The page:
With the NFL Draft officially kicking off the countdown to the 2012/2013 football season, gamers everywhere can start prepping for the late summer arrival of Madden NFL 13. EA Sports laid out a room full of demo stations in a studio situated above New York City's Times Square shortly before a recent fan event that saw Detroit Lions wide receiver Calvin Johnson narrowly beat out Carolina Panthers quarterback Cam Newton in the vote for the next game's cover athlete.
I should tell you right up front that I come at Madden 13 as a casual fan. I love football, both real life and virtual, and I put in time on the new Madden games every year. It's more of a party game for me though, the sort of thing that gets broken out when friends are physically around -- not just online -- to play with.
In saying all that, I'm just trying to let you know that if you're looking for a feature-by-feature breakdown of what's new, this isn't it. Rather, I'm here to share my more general impressions of how the game is shaping up so far, how it looks, and how it feels.
I settled in for the demo behind the controls with my hometown team, the New York Giants, facing off against the Chicago Bears at Soldier Field. Visually, it all looks roughly the same. The packed stadium teems with a undulating mass of cheering fans, with individuals coming in to focus as the camera pulls closer. The two teams trot out onto the field and the camera cuts around to various angles, showing players celebrating and getting pumped in their uncannily lifelike way. It feels like you're sitting down for some Monday Night Football action, same as it ever was.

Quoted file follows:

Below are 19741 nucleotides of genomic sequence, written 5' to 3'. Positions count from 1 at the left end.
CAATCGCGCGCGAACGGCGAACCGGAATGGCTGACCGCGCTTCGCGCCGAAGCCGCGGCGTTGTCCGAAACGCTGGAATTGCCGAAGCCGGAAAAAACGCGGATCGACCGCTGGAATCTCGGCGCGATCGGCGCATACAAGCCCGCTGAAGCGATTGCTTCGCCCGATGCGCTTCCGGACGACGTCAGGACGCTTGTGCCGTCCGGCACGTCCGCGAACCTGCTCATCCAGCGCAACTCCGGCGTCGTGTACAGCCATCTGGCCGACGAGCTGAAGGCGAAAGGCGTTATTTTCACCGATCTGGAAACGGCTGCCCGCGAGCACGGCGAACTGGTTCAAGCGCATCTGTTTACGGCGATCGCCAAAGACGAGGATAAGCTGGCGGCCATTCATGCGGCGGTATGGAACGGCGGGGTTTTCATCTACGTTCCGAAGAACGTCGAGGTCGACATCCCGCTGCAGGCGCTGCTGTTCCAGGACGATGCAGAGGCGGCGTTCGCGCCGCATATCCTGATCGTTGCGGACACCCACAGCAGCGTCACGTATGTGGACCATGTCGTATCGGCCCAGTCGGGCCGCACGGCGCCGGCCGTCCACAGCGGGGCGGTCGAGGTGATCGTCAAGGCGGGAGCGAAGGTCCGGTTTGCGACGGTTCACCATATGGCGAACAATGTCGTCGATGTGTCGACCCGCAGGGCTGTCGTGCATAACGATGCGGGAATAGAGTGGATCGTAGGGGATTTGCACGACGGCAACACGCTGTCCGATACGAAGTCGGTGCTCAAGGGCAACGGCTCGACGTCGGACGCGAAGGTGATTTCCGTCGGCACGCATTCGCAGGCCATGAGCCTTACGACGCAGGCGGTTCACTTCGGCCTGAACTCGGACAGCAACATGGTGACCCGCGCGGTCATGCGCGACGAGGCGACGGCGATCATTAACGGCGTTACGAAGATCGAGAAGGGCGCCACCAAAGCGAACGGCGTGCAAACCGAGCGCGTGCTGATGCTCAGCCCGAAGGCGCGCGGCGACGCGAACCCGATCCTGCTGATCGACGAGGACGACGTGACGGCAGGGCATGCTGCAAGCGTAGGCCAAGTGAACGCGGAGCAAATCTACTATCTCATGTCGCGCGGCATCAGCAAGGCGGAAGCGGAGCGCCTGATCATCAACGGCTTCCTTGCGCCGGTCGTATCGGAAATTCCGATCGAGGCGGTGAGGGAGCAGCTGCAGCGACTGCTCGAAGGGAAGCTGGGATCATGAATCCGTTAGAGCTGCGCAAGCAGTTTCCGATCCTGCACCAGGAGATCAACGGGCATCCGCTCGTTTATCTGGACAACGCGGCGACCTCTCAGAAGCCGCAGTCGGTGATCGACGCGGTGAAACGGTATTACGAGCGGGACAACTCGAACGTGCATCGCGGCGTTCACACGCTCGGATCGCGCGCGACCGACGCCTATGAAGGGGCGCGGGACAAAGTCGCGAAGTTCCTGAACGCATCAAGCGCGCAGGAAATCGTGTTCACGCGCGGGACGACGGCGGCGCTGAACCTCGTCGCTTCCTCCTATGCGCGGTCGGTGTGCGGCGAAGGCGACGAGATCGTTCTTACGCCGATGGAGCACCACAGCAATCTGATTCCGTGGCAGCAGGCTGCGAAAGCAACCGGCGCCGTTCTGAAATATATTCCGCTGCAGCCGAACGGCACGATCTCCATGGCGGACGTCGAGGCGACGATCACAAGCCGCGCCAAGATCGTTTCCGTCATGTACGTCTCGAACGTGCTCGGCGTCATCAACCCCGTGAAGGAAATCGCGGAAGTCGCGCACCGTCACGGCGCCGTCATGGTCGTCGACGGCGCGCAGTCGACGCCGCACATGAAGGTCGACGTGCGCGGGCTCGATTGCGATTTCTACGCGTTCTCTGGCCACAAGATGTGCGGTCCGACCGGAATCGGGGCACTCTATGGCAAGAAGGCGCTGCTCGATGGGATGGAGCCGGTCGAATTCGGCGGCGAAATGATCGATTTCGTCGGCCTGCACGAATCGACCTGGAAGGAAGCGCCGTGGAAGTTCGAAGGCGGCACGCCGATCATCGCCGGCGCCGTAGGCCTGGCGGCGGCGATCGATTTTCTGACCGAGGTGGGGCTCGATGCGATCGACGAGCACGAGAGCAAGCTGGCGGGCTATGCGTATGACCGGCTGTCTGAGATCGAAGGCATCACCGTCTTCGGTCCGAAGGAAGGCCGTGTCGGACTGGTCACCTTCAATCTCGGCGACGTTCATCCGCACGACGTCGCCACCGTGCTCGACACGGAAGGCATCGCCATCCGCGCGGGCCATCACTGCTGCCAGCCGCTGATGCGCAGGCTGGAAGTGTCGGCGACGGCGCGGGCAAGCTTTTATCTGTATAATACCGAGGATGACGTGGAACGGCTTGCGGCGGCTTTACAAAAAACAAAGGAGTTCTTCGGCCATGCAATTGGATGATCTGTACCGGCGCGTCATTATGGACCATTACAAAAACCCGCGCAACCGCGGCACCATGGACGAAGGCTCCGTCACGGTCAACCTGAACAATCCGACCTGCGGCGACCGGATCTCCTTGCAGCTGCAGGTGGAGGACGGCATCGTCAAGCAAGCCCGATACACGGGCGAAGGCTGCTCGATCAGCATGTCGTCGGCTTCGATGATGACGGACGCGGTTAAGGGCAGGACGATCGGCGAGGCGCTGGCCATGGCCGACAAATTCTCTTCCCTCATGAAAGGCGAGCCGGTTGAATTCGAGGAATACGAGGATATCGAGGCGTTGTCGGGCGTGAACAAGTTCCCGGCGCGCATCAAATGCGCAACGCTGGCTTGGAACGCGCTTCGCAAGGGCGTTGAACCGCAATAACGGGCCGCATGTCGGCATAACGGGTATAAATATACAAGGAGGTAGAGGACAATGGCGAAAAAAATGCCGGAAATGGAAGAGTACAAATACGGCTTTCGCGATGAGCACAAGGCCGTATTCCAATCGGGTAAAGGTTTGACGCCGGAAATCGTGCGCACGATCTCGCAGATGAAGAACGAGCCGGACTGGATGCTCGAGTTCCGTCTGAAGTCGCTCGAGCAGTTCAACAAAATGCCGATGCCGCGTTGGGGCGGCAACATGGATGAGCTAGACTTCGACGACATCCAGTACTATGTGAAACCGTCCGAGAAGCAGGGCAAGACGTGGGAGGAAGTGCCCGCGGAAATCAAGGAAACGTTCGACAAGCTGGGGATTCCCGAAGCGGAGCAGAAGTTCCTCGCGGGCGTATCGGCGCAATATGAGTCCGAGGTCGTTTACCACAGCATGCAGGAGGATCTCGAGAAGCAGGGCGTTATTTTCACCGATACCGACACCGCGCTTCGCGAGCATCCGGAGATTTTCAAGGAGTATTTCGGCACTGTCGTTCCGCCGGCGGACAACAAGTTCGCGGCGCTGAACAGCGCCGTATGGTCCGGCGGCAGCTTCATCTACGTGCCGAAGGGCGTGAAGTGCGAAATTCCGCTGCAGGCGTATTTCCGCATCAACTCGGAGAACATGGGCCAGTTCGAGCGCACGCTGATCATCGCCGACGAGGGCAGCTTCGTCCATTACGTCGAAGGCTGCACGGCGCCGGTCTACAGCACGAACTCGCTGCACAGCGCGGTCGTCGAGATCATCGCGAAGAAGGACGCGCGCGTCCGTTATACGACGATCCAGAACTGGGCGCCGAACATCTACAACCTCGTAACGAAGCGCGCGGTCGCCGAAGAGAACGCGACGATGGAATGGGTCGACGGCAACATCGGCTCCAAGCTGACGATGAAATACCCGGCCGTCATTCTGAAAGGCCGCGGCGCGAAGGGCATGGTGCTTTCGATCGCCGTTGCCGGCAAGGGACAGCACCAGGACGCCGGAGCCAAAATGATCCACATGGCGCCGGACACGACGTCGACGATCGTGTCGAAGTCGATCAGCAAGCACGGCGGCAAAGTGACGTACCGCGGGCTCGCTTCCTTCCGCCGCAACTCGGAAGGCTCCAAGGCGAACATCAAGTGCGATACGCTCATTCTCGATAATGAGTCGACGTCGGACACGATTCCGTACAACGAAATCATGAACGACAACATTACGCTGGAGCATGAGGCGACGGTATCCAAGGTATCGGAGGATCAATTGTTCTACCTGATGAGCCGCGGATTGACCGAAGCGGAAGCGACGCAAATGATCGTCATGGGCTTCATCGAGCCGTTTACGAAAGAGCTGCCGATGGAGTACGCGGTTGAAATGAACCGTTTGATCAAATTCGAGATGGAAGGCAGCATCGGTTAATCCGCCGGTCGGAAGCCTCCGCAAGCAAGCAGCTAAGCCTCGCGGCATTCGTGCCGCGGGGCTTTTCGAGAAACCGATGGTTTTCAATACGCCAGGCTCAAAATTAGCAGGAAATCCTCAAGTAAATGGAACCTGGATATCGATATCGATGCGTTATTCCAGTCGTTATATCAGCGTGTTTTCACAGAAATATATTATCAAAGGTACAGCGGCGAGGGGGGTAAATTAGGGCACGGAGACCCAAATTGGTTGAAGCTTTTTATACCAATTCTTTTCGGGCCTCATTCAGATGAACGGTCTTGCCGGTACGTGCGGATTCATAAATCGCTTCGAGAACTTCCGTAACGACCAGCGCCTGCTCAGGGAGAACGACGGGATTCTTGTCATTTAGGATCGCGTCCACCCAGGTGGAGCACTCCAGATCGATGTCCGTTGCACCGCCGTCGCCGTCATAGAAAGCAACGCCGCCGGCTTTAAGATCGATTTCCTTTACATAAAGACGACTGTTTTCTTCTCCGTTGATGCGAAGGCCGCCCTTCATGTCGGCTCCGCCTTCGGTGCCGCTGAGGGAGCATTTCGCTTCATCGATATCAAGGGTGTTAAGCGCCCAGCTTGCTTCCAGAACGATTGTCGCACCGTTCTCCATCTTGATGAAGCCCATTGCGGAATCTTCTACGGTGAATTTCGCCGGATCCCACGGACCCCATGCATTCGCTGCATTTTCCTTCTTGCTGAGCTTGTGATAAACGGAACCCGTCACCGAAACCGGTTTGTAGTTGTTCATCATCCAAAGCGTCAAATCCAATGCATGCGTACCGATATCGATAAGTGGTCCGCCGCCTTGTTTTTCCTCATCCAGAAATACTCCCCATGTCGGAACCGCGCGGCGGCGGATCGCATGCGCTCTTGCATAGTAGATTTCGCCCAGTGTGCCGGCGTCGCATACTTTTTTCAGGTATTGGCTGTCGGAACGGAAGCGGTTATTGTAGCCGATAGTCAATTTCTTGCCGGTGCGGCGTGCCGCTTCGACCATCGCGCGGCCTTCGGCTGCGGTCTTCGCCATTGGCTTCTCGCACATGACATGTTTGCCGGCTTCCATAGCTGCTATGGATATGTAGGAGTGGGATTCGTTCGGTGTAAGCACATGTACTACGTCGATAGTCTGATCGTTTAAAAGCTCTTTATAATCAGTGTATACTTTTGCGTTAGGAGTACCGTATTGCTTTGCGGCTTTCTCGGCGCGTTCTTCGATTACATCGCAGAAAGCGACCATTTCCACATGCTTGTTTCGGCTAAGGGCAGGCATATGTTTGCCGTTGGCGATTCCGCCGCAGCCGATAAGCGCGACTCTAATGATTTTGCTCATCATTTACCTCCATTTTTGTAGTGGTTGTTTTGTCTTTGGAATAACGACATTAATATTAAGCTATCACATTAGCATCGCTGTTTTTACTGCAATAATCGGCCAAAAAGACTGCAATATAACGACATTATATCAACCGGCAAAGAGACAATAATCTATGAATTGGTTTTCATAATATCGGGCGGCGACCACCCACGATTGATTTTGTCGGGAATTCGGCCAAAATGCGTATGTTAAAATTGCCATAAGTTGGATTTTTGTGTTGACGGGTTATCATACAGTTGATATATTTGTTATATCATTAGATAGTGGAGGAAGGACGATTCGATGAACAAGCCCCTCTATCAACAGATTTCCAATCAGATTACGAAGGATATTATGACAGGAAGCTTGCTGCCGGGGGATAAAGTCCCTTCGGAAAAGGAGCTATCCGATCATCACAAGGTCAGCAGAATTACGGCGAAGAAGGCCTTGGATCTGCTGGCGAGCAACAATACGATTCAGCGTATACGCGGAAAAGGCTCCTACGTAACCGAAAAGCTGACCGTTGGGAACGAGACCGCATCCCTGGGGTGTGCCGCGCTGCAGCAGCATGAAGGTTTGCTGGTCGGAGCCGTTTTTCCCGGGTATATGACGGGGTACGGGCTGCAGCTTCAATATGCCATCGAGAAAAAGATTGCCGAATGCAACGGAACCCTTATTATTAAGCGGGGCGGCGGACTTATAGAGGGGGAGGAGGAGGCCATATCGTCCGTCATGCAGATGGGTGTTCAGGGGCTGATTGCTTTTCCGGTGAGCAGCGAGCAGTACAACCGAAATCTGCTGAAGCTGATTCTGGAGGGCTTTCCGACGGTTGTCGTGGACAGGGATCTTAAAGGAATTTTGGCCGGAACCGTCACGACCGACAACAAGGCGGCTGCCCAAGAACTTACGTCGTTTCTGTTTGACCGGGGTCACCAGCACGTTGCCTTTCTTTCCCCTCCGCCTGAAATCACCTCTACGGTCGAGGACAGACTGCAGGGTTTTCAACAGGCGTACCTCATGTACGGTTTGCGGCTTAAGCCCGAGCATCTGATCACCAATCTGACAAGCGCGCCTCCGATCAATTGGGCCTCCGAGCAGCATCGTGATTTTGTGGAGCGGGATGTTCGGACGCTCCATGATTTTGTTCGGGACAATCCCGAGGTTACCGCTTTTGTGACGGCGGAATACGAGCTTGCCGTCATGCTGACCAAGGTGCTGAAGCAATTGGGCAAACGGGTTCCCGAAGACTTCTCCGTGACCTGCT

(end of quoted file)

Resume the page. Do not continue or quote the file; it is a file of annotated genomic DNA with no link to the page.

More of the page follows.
At one point, newcomer announcers Phil Simms and Jim Nantz from the CBS Sports team pop up for some on-camera commentary. The lifelike virtual representations of the two sportscasters most definitely dips into Uncanny Valley territory, but in an admittedly cool way. You're creeped out and worried that Nantz is going to step out of the TV and consume your soul while you also marvel at how much a minor passive element like this can add to the overall experience.
There's plenty that's new on the game side as well. The most immediately apparent improvement is with the animations. As fans have come to expect with each passing year, the range of player animations is truly impressive. The way these guys move on the field is shockingly lifelike, and at a glance it certainly seems like a step past last year's outing.
The changes here become most apparent once I take control of Giants QB Eli Manning for the first time. I was advised going into the demo that the work done on improving quarterback drop-back animations has actual gameplay applications. In short, most of the more casual players will generally hold down on the left stick when the ball is snapped in an effort to immediately move the QB away from the apparent danger zone near the line of scrimmage.
The thing is, real football does not work like this. Your offensive linemen have one job: form a shell around the QB. If you hike the ball while keeping your finger off the left analog stick, the QB will automatically drop back into the proper position.